SCHROON LAKE - The earthquake devastation in Haiti has left Aimee Lavarnway speechless.
"I don't even know what to say," she remarked.
Lavarnway, a 1997 Schroon Lake Central School graduate, has worked in Haiti as part of the Engineers Without Borders program, helping local residents improve their water systems.
She was scheduled to return next month, but that trip is on hold indefinitely as Haiti deals with the aftermath of a 7.0-magnitude quake that rocked the impoverished nation on Jan. 12.
More than 200,000 people are estimated to have been killed.
"Some of us are still in regular contact with the Port-au-Prince-based guys that we've traveled with and I can't even begin to imagine what they're going through," Lavarnway said. "One of them said it's like they're living in a war zone. Another sent me a text message yesterday (Jan. 20) that said they had finally found his aunt and they had to bury her in her yard.
"People are just terrified," she continued. "There were two more aftershocks so far today - there have been more than 50 total, all with magnitudes of 4.2 or greater - and I get texts saying how everyone is freaking out every time. They're afraid to be inside. A hospital in Petion-Ville (a suburb of Port-au-Prince) has occasional posts on Facebook and they said that during the aftershocks, there is chaos while the patients all panic and their family members try to carry them outside.
"Our contact who works in Les Anglais and lives in Les Cayes said last week that he already knew that he had lost 40-45 friends and family members," Lavarnway said. "There are very few jobs in the provinces, so pretty much every family in the country has at least one member who had moved to Port-au-Prince to try to find work. A Haitian well driller based in Les Cayes emailed last Saturday and said that his parents were living in Port-au-Prince and that he still hadn't been able to contact them."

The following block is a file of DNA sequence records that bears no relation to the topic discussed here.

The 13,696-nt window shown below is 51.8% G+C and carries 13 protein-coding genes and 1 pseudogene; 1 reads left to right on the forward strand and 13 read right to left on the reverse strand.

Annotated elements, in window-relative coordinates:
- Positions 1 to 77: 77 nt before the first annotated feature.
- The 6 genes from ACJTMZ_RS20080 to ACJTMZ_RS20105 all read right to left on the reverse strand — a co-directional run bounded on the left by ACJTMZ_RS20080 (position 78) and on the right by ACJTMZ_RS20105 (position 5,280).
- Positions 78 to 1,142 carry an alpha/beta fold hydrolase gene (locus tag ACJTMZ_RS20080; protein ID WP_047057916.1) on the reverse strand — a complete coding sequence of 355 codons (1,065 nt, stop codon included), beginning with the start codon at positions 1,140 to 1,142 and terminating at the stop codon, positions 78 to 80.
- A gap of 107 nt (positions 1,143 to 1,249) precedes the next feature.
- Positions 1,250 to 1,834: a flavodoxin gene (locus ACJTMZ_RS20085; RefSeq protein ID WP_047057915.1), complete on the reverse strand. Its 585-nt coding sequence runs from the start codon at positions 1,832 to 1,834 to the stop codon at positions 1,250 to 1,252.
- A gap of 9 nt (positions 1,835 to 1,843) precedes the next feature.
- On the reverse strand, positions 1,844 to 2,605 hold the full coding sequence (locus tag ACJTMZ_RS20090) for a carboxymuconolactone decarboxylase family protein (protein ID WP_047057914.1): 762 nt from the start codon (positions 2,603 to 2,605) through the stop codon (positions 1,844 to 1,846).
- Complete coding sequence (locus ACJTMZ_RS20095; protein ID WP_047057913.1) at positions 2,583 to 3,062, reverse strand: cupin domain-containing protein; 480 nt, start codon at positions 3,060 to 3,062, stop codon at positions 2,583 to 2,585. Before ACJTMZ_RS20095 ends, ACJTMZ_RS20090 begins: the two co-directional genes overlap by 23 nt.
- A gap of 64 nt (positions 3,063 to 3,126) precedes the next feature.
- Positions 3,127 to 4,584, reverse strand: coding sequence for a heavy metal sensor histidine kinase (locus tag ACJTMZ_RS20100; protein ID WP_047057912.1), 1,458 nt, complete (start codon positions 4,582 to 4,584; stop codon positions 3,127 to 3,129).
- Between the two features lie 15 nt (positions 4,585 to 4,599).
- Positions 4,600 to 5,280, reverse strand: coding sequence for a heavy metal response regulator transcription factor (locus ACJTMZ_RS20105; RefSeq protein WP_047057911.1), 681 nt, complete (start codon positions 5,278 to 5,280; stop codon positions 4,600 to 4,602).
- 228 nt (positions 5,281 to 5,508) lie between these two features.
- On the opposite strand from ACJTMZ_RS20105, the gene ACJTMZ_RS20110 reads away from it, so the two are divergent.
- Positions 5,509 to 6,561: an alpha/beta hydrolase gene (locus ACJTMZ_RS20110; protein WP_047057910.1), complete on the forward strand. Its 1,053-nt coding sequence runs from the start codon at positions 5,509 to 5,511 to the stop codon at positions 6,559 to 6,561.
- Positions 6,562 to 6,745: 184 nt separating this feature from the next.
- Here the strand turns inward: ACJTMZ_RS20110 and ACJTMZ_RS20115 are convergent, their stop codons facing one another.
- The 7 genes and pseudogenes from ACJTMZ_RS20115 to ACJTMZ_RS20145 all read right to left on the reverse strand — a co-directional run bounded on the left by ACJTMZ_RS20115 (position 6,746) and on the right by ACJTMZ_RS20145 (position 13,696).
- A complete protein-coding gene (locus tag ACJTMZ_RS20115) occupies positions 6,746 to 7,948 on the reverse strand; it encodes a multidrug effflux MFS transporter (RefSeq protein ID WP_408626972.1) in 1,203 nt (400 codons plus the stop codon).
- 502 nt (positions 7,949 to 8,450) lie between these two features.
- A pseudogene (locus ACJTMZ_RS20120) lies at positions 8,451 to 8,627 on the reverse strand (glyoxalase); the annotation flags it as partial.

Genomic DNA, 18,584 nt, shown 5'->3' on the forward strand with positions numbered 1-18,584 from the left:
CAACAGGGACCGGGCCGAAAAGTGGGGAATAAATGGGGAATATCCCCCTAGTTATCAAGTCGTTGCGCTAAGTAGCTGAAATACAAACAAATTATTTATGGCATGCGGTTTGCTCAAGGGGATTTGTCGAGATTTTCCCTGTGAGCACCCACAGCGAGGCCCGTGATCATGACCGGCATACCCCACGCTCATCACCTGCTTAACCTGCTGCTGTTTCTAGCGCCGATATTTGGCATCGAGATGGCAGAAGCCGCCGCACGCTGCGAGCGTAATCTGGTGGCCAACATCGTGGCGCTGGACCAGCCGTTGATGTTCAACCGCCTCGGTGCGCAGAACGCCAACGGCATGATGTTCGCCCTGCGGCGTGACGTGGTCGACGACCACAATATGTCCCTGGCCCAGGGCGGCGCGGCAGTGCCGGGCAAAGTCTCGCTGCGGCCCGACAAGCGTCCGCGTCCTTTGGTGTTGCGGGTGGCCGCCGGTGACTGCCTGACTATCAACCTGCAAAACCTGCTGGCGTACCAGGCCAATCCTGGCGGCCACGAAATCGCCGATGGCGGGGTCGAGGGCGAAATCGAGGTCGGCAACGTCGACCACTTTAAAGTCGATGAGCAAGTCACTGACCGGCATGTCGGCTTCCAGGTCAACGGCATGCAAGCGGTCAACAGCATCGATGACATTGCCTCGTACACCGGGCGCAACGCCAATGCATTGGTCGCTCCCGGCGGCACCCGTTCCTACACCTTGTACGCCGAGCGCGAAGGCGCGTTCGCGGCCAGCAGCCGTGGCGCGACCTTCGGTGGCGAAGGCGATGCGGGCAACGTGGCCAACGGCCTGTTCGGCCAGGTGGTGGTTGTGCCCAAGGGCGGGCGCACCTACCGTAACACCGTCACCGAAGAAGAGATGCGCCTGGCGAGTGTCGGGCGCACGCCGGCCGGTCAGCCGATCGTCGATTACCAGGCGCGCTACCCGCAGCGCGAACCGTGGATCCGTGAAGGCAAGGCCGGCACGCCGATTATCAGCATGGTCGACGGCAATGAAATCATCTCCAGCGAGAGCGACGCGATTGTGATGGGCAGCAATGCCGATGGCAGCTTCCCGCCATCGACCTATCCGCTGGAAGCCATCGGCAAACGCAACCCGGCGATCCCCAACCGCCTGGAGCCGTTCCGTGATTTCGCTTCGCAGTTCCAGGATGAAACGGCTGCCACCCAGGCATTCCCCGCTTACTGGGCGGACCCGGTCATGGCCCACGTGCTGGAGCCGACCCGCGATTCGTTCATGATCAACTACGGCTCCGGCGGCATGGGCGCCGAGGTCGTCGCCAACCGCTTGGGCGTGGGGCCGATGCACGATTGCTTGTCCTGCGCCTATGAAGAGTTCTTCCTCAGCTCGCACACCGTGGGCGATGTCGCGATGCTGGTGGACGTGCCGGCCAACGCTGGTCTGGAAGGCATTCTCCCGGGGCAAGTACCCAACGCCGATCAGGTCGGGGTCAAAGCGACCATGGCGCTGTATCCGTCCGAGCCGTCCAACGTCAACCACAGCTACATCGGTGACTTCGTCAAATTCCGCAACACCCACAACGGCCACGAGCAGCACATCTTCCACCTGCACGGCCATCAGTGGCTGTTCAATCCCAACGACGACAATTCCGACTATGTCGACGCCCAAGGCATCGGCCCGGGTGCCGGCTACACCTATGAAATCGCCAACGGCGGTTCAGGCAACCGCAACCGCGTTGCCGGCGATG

While most of the damage was in the capital city of Port-au-Prince, the aftermath is stressing rural areas as people flee the city.
"Other contacts in Les Cayes, probably about 100 miles from Port-au-Prince, said that people are walking there from the city," Lavarnway said. "Some people there are estimating that the population of their city will likely double as a result of the mass exodus from Port-au-Prince.
"The huge influx of people fleeing the city is going to have an enormous effect on all the smaller communities where water and food were already scarce," she said.
Lavarnway is a geotechnical engineer for Shannon & Wilson, Inc. in Portland, Ore. She specializes in subsurface investigations, foundation design, landslide mitigation, seismic hazard analysis, retaining wall design and construction monitoring. She has a bachelor's degrees in civic engineering in geology from Lafayette College and a master's in geological sciences from the University of Notre Dame.
She is the daughter of Mary and Kevin Lavarnway of Schroon Lake.
Through Engineers Without Borders Lavarnway worked in Les Anglais, about a 125-mile drive from Port-au-Prince, last June.
"Two spring-fed distribution systems were constructed in the mid-80s and were still functioning when we started," Lavarnway explained. "Our initial task is to provide water treatment for these systems because they are both contaminated with bacteria and people get sick. They then sustained damage during the series of four hurricanes that hit Haiti in 2008. A group went for a site assessment trip in February 2009, which ended up also including some substantial repairs to some of the damaged pipes.
"We had heard that there were still some portions of the larger system that were not functioning properly and that the flow of water from the spring to the reservoir was much slower than it had been before the hurricanes," she said. "Our main goals for that trip were to assist the plumbers in resuming full flow to the reservoir and install a chlorine tablet feeder on that system, as well as continue communicating with the community leaders on their goals and needs. We ended up getting the full flow restored, meeting with several community members, and beginning an assessment of the other distribution system."
Lavarnway was to go back to Haiti next month to finish the project. That trip is now in doubt.
"The primary objective of the trip we had planned for February was to install a chlorinator on the bigger reservoir and train the community on its use and maintenance," she said.
"Although we no longer have a concrete schedule for when we will be able to return, we are maintaining contact with our friends there and will reschedule the trip as soon as enough stability has returned that our trip support team will feel able to leave Port-au-Prince and is able to obtain the materials we will need," she said. "Ideally, we would like to travel before the hurricane season begins in July as the need for clean water in Les Anglais is only increasing."